Donald Trump, the republican front-runner in the 2016 American presidential race, recently outraged citizens on both sides of the abortion debate by suggesting that women who procure abortions should be subjected to “some kind of punishment.” I am radically pro-life myself, and keep company with many other radical pro-lifers, and we were collectively horrified by such an idea, not only for the obvious reason that it’s dreadful rhetoric for the movement, but also because it scapegoats women who already are suffering, and does nothing to eliminate the anti-life cultural forces which make abortion seem, for some, to be the only tenable option.
I work at a Catholic university. I discussed, with several fellow pro-life Catholic academics, what a dreadful idea this was, the criminalizing of women who choose abortion. While I ran into some people online who supported Trump’s ideas, these are not the people with whom I work or would care to spend time.
Of course, Trump immediately changed his tune when he found himself less beloved for it, and there’s insufficient coherency to his statements to allow us to divine what he might do on the abortion matter, should his fanbase succeed in depositing him in the White House. But given his capacity of wind-milling on this issue, it’s conceivable that President Trump (heavens forfend) might try to put forth some legislative agenda for punishing post-abortive women. What, then, might we do?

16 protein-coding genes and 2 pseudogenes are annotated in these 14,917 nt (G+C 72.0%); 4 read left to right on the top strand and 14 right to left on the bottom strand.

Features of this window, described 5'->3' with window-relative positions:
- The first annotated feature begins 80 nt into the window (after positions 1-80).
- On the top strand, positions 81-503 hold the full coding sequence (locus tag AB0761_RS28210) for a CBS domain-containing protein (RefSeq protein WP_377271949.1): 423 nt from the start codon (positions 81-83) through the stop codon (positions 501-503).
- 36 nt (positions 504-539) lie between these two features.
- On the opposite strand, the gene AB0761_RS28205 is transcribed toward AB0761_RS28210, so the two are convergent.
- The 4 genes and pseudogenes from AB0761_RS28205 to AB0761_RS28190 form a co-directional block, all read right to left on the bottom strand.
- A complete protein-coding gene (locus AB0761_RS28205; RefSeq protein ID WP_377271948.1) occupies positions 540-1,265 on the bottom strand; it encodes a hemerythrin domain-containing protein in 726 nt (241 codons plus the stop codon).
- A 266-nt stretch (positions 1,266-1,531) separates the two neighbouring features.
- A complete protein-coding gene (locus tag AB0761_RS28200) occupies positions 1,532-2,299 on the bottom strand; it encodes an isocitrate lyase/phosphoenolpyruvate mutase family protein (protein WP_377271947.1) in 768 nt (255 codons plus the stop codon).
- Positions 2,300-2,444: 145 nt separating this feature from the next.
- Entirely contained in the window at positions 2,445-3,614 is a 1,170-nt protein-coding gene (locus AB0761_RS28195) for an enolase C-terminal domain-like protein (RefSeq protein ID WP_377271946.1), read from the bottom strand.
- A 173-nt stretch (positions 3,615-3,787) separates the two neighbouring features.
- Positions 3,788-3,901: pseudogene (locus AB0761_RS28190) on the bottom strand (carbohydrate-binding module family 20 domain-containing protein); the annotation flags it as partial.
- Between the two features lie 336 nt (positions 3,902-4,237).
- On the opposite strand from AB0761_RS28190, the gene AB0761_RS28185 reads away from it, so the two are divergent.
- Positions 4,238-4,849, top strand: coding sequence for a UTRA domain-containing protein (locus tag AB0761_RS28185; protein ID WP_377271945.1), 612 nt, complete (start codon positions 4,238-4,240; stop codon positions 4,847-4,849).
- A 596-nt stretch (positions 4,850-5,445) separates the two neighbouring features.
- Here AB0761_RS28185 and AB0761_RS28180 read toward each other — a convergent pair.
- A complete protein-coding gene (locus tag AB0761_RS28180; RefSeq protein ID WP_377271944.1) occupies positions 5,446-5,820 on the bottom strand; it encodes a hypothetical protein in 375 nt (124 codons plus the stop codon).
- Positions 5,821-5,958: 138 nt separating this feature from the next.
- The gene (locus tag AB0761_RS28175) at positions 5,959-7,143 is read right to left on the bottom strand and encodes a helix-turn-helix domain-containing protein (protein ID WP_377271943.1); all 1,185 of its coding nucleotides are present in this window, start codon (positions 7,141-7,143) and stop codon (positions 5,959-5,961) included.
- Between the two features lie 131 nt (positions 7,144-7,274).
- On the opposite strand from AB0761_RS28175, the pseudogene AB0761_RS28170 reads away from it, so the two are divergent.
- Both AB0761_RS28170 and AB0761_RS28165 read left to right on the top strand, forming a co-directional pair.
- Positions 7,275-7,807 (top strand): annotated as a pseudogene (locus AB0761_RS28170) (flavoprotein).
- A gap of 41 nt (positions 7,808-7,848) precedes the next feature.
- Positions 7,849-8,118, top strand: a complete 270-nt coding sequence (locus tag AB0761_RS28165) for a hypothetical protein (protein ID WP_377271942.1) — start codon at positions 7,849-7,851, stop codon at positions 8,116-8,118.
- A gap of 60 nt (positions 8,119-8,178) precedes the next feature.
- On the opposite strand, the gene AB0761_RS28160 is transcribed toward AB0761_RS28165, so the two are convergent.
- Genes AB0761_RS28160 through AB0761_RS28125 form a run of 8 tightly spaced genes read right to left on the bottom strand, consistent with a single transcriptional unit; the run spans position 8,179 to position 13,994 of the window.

Would we simply complain about it? Or would we, perhaps, hope that such legislation be softened? Not because we believe that abortion is ever, objectively, a morally legitimate option, but because we are aware of the complexity of culpability, and do not think that penalizing people already suffering is a truly pro-life response; and because it ignores the complicity of men, employers, society in general, in the circumstances that lead to a pregnancy being deemed “unwanted.” We might even consider drafting or signing a petition making these points, making clear at the same time that we do not advocate abortion, but that criminalizing women is not the answer.
This is precisely what a number of academics have done regarding a new abortion law that has been proposed in Poland. It is ironic that, in the same milieu in which outcries against Trump were loud and clear, we now hear outcries against those Catholic academics who signed the petition regarding the proposed abortion law in Poland – a law which, if media sources are correct, would punish women with anywhere from three months to three years in prison.
Think about that for a minute. Think about the fact that many women who choose abortion have children already, and much as we might be inclined to demonize these women as monsters and murderers, the sad reality is that they often choose abortion because the prospect of caring for another child, in poverty and desperation, looks impossible to them. We accept the claims made by employers that it is “impossible” to pay their workers more, “impossible” to grant maternal leave. It is “impossible” to provide everyone with medical coverage. But apparently only poor pregnant women can be asked to do the impossible?